The General Data Protection Regulation marks a new era in privacy law, transforming the way in which organisations across the UK & EU process, use and store personal data. With new accountability obligations and tighter rules surrounding consent, the EU GDPR seeks to update the current legislative framework to strengthen the rights of data subjects and create unity across data protection laws within all member states. While the sanctions associated with GDPR are certainly not forgiving, most would argue that the regulation itself is a step forward (despite the mass hysteria it has caused across the country.)
But the dilemma posed by digital data extends beyond businesses to public authorities, where access to personal data can play a vital role in bringing a criminal to justice – and, in some cases, saving a life. While the discussion has so far been dominated by the commercial implications of GDPR, extensions of the law published in September of last year called into question the rights of law enforcement bodies and investigatory agencies in regards to the acquisition of civilian data.
Should law enforcement be granted access to personal data?
Police handling of data has been a hot topic for quite some time, with certain notable cases drawing controversy to the methods used to obtain information. In fact, in 2016 alone, one in 20 of the 18,000 public data protection complaints related to policing and criminal records.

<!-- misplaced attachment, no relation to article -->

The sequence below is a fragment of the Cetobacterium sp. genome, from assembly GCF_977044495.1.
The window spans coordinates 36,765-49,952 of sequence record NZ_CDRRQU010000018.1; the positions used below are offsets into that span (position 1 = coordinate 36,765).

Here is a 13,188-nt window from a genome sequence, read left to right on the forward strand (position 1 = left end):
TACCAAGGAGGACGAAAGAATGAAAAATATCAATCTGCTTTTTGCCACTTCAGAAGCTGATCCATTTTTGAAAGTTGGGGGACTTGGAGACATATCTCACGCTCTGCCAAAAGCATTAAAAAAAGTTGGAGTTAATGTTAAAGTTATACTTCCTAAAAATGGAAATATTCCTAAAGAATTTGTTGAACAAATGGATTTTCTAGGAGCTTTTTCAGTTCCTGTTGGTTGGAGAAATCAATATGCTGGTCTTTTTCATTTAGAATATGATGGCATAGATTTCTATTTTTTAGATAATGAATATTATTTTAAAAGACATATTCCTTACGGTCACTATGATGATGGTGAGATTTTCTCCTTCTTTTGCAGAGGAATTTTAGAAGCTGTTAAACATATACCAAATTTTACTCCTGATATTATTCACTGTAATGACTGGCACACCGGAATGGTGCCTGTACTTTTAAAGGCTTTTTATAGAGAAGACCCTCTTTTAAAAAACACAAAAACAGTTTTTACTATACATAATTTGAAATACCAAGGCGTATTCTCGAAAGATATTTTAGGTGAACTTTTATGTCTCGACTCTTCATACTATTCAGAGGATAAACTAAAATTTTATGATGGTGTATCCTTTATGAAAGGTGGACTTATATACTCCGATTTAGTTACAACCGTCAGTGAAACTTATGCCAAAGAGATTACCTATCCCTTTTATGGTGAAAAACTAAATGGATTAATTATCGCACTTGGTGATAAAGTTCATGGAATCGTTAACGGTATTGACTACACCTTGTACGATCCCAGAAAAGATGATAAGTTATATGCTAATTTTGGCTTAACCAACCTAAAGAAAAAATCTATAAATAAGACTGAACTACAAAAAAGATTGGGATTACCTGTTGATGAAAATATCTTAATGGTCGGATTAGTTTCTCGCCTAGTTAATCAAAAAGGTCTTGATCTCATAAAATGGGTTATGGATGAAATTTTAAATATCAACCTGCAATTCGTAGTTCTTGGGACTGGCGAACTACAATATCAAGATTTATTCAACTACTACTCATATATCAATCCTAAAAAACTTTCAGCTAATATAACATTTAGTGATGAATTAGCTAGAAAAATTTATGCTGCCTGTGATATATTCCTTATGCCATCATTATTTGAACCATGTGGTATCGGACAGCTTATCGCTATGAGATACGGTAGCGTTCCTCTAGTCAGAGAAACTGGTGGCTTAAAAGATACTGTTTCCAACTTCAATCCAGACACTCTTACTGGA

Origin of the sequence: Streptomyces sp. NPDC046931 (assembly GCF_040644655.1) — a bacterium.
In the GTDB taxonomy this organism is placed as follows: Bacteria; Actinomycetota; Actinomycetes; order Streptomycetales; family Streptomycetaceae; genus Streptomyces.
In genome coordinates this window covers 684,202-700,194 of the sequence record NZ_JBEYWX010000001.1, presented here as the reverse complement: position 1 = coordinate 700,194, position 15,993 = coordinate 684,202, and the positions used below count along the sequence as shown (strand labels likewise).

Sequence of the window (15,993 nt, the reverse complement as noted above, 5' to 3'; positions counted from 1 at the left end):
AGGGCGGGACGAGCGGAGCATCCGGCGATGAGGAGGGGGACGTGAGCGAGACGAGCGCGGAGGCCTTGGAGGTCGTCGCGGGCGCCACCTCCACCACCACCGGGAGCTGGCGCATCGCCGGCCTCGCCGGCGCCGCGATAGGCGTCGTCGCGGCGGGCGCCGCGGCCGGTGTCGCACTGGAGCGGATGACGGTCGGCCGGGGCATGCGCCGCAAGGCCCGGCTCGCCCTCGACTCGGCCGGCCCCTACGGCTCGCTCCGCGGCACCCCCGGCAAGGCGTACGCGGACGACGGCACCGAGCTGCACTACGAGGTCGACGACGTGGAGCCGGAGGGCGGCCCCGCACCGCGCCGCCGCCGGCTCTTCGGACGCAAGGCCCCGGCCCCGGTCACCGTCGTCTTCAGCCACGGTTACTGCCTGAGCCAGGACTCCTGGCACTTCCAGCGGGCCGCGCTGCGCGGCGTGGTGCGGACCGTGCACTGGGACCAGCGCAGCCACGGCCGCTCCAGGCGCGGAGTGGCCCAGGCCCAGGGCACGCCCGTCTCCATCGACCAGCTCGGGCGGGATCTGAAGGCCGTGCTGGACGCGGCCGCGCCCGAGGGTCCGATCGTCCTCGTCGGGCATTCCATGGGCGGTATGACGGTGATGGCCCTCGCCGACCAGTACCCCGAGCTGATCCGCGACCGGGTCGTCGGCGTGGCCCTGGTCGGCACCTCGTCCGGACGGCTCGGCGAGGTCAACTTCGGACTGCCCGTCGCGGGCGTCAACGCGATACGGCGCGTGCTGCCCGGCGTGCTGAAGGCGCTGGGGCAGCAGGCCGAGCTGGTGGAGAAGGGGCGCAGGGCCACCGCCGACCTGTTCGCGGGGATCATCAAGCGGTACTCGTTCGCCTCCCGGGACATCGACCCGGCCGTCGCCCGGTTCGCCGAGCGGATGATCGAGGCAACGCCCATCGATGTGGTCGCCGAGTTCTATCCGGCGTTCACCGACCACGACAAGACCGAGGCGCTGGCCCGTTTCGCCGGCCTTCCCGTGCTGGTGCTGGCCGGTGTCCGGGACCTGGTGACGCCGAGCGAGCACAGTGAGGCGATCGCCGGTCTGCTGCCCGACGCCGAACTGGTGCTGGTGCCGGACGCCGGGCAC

However, with society’s ever-increasing dependence on electronic communication, access to data such as the location of a device, the last call made by an individual or content stored on the device itself can often prove paramount in resolving crimes and even preventing threats to national security.
Which laws regulate police use of personal data?
Ahead of our exit from the EU, a new Data Protection Bill has been published by the Government to provide further guidance to UK citizens, organisations and law enforcement bodies with regards to the handling of personal data. Divided into 7 parts, the Data Protection Bill seeks to replicate existing laws of the Data Protection Act 1998 as far as possible within the context of modern technology.
Part 2 of the Bill implements certain derogations and exemptions from the GDPR: in particular, this section reduces the age of consent for children using information society services to thirteen years old, introduces a system to authorize certification providers and establishes safeguards for processing, archiving and statistical purposes.
Part 3 of the Data Protection Bill transposes the EU Law Enforcement Directive (LED) into UK law. This applies to a defined (but non-extensive) list of “competent authorites”, an umbrella term that includes any person who has statutory functions for law enforcement purposes: the police, the Courts and Tribunal service, HMRC and the National Crime Agency, to name but a few.